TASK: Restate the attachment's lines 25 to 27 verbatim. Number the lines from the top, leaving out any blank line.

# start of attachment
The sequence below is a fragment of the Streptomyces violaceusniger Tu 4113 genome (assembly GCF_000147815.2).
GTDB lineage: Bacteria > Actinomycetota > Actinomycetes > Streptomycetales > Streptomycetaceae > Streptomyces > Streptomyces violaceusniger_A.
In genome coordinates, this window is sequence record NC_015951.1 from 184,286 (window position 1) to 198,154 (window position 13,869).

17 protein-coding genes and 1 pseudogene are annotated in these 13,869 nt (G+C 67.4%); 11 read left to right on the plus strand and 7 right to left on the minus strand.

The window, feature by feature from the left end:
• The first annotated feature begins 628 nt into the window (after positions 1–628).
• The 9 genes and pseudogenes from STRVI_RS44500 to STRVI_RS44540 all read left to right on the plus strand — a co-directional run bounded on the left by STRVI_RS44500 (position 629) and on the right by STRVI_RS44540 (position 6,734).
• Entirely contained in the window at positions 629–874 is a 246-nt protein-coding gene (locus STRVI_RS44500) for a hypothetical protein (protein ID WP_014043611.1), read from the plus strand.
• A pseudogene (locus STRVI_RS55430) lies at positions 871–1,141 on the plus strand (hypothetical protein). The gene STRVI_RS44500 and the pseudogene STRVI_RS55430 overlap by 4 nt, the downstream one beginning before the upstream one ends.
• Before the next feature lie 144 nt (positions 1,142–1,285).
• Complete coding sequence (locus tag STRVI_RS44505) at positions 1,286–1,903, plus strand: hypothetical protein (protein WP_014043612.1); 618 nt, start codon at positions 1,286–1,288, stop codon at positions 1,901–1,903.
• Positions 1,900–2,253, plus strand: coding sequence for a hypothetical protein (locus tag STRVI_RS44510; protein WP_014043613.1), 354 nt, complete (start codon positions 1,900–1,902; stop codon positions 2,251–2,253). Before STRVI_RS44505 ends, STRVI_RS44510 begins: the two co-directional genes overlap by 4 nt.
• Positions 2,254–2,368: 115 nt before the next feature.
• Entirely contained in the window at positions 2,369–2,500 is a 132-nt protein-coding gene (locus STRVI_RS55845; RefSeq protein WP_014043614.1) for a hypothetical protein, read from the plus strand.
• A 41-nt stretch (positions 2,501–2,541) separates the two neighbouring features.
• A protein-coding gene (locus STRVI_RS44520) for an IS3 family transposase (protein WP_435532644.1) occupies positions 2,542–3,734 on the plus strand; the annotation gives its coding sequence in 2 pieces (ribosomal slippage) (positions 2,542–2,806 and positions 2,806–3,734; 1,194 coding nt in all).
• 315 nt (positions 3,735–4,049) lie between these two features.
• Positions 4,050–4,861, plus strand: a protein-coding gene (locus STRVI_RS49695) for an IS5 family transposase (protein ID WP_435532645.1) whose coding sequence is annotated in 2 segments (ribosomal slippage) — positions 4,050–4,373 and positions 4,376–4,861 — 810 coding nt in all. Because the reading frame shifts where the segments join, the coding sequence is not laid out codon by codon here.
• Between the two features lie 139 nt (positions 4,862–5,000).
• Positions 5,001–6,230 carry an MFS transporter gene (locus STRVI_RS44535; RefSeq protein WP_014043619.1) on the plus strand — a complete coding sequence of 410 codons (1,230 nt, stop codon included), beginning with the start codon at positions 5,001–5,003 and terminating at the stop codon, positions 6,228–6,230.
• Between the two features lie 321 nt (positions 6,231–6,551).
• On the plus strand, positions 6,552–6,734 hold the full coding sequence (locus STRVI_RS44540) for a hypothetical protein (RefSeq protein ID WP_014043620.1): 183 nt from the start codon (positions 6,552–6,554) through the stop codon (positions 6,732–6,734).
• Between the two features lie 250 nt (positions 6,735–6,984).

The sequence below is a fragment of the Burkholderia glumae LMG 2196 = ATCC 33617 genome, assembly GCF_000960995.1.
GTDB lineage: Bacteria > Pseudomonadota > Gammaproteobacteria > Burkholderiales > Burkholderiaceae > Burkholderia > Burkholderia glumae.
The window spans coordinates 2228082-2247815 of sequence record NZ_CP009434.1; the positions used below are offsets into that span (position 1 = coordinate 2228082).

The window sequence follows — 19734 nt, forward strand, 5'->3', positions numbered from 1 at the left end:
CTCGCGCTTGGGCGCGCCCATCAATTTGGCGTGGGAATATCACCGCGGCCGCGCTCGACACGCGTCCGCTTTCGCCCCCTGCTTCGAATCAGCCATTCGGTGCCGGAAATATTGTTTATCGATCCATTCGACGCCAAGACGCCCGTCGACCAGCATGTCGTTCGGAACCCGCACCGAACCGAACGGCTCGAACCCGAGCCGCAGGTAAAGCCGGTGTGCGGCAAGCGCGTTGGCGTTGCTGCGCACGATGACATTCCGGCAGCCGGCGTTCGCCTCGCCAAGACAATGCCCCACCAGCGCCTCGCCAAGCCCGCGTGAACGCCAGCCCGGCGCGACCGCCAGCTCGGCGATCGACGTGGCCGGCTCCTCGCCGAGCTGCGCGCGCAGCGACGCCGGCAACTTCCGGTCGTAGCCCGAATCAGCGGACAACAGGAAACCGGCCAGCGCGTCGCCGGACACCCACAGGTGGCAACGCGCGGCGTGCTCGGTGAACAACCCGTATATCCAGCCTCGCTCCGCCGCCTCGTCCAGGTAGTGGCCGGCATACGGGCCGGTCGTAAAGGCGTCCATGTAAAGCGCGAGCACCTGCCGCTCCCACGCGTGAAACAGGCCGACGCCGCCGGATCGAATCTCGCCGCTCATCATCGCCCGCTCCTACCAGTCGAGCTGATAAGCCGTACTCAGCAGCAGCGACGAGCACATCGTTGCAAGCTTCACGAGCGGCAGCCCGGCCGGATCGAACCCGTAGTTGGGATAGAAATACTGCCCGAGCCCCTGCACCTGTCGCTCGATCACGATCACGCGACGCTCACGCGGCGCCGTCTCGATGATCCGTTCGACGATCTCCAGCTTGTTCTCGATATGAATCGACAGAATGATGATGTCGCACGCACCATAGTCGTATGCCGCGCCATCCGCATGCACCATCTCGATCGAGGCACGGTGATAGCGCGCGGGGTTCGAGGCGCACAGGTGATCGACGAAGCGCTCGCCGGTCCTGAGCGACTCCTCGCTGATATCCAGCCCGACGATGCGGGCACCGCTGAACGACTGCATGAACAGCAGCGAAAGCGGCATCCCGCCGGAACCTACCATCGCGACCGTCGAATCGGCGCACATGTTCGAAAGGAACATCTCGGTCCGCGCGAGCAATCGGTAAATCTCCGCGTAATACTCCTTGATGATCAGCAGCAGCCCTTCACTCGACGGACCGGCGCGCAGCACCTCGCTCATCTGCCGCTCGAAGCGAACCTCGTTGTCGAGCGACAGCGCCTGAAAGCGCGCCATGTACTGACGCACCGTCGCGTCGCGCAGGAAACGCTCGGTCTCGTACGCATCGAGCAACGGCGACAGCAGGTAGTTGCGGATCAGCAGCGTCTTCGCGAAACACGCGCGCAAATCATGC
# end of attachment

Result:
GTDB lineage: Bacteria > Pseudomonadota > Gammaproteobacteria > Burkholderiales > Burkholderiaceae > Burkholderia > Burkholderia glumae.
The window spans coordinates 2228082-2247815 of sequence record NZ_CP009434.1; the positions used below are offsets into that span (position 1 = coordinate 2228082).

The window sequence follows — 19734 nt, forward strand, 5'->3', positions numbered from 1 at the left end: